The relocation of the Society headquarters to Shannon Airport in Fredericksburg along with the Virginia Hall of Fame has provided us with a grand opportunity to not repeat ourselves, but to “rhyme” in new, innovative and positive ways.

As the recently appointed Chairman of the VAHS I am committed to seizing this opportunity.  We are blessed with a rejuvenated Board of Directors, officers who are passionate about our mission and an environment at Shannon that is unprecedented in our history.   The partnership that has formed between Shannon, its owner, Luke Curtas and the entire airport Campus team is positive and extremely encouraging.

We have challenges.  We need to ensure we remain on a sound financial footing, we need to increase our membership and we need to build upon the opportunity we have at Shannon.  All of this is doable but, will take commitment and teamwork from the VAHS Board, the VAHS officers and the membership.

I look forward to my tenure and the exciting progress we will make as we build upon our past and create an even stronger VAHS.  As we celebrate the 40th anniversary of the VAHS let’s fly in formation together and create a “rhythm,” akin to what the Strategic Air Command did for over 40 years, a rhythm that will last the VAHS another 40 years.

Dave Young

 

 

Chairman’s Blog – Old Pilots Log

Where will you find the stories of astronauts, fighter pilots, airline executives, airport developers, flight instructors, mechanics, engineers, rocket scientists and more than 120 other people: men and women from every race, creed, color, occupation or avocation: people who flew with Wright or Curtiss at the very dawn of modern aeronautics and people who have seen the Earth from orbit or have engineered landings on the Moon or Mars? Virginia’s Aviation Hall of Fame contains all of these and more. This year, we are celebrating the 40th year of operation of the VAHF and it seems like the appropriate time to focus on it.

The Hall was established to honor native, adopted or foster sons and daughters of Virginia who have made significant contributions to aviation and aerospace. This esteemed group displays incredible diversity in the aeronautic and aerospace world. The most important criteria for induction to the VAHF is accomplishment in an industry that profoundly changed the world in less than 100 years. The inductees may have been born in the Commonwealth, lived here or made their mark here.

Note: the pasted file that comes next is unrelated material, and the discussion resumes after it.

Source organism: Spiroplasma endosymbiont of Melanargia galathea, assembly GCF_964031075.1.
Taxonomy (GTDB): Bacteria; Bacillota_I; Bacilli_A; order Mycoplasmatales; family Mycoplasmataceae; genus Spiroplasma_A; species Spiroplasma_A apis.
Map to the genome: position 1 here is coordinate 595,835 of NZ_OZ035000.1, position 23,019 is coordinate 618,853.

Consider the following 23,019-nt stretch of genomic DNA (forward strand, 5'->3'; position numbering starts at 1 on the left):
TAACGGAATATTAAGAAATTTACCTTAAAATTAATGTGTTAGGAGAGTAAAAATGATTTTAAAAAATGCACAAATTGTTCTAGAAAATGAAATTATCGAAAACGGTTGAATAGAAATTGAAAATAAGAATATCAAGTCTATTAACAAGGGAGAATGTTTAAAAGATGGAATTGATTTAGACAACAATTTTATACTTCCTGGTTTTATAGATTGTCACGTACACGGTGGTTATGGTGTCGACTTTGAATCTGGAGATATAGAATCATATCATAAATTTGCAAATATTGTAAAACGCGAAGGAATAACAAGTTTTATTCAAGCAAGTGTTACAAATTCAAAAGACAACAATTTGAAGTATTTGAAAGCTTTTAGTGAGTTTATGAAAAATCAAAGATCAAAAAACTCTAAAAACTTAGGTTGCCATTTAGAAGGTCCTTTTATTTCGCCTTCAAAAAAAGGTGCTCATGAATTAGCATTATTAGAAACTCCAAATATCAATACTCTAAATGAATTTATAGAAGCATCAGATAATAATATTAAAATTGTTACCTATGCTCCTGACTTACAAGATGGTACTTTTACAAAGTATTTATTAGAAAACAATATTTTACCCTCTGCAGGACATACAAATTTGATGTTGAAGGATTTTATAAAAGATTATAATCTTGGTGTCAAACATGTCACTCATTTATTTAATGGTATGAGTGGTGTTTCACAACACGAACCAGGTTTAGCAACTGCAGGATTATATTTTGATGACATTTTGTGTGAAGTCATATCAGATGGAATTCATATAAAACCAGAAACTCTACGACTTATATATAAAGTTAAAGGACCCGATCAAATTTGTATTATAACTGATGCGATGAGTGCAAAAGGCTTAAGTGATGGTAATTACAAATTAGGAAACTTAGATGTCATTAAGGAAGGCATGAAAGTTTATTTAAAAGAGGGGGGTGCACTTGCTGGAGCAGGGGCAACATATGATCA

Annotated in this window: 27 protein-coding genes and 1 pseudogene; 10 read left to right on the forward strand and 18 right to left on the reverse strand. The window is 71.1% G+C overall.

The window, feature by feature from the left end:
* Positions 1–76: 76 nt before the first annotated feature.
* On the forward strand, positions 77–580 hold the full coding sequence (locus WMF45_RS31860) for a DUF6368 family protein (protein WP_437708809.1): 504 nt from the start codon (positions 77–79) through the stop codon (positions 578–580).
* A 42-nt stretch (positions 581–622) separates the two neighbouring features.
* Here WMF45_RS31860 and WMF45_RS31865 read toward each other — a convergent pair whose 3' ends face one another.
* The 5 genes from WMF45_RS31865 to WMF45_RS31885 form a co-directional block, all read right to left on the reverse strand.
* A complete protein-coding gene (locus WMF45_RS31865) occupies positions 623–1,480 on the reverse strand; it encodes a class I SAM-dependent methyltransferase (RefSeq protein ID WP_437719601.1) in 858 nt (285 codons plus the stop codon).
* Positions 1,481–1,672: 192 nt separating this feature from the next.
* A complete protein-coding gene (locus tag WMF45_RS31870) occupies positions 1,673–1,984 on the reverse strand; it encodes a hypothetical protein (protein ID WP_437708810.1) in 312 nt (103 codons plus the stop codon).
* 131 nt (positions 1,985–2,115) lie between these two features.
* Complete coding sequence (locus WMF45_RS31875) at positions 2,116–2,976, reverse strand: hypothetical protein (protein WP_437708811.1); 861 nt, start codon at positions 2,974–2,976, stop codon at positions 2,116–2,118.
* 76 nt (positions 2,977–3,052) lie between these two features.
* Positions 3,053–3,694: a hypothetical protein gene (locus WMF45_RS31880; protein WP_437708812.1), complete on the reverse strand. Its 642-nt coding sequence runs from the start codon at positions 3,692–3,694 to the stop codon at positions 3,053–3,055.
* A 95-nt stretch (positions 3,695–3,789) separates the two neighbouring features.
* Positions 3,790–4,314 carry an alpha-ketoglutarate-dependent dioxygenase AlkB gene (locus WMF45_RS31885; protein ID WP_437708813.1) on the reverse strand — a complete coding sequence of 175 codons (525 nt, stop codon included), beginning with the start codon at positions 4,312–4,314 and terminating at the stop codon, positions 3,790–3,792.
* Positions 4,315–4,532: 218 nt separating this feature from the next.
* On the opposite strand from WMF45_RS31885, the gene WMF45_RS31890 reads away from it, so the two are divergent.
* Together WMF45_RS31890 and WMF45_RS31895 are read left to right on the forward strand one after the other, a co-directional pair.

Location is critical in real estate but matters less than the real value of what these extraordinary people contributed. Those contributions may have been spectacular, like a Moon landing or Mars explorer or they may have been quiet and “behind the scenes”, like establishment of a long-lived business, training and employing thousands. In the VAHF we find the people who survived incredible hardships in war, POW imprisonment, financial depressions and seemingly impossible technical, scientific or geographical obstacles. Others simply lived their lives doing what they loved and thereby encouraged or enabled scores of others to join the aviation world.

All are remembered and revered by those who were awed by them, learned from them, were protected by them, or boosted to their own fame by our inductees.

VAHF now is housed in the new Shannon Air Museum at Shannon Airport in Fredericksburg, Virginia. It is an integral part of the Shannon Airport Campus, which is growing rapidly into a major aviation destination. While the VAHF inductees’ stories are briefly told on the VAHS website (virginiaaviationhistory.org), the SAM contains artifacts, logbooks, airplanes and much more about these remarkable people and the worlds they lived in. Come and see it!

This will be my final Log entry as VAHS Board Chairman. It has been an eventful three years, some good and some bad, but that’s life. We lost the Richmond museum but gained a new ally in Luke Curtas and a great group of people at Shannon Airport. The new Board, led by General Dave Young and including several new members, has already “hit the ground running” with new ideas and projects to continue and expand the missions long supported by all of you in the VAHS. With your continued support, the future looks bright.

Our Contact Information:

Come visit us at:
The Pilot House, 3381 Shannon Airport Circle, Fredericksburg, VA 22408

Mailing address:
VAHS, Shannon Airport KEZF Campus, PO Box 7795, Fredericksburg, VA 22404-7795

Phone number: 540-376-3265
Email: vahsonline@gmail.com
Website: www.VirginiaAvationHistory.org

Contact: Sue Baker, Office Manager/Administrator (540) 376-3265

Virginia Eagles, Official Newsletter of the Virginia Aeronautical Historical Society (Quarterly)


 

Come visit us at: The Pilot House, 3381 Shannon Airport Circle, Fredericksburg, VA 22408
Mailing address: VAHS, Shannon Airport KEZF Campus, PO Box 7795, Fredericksburg, VA 22404-7795
Phone number: 540-376-3265 / Email: vahsonline@gmail.com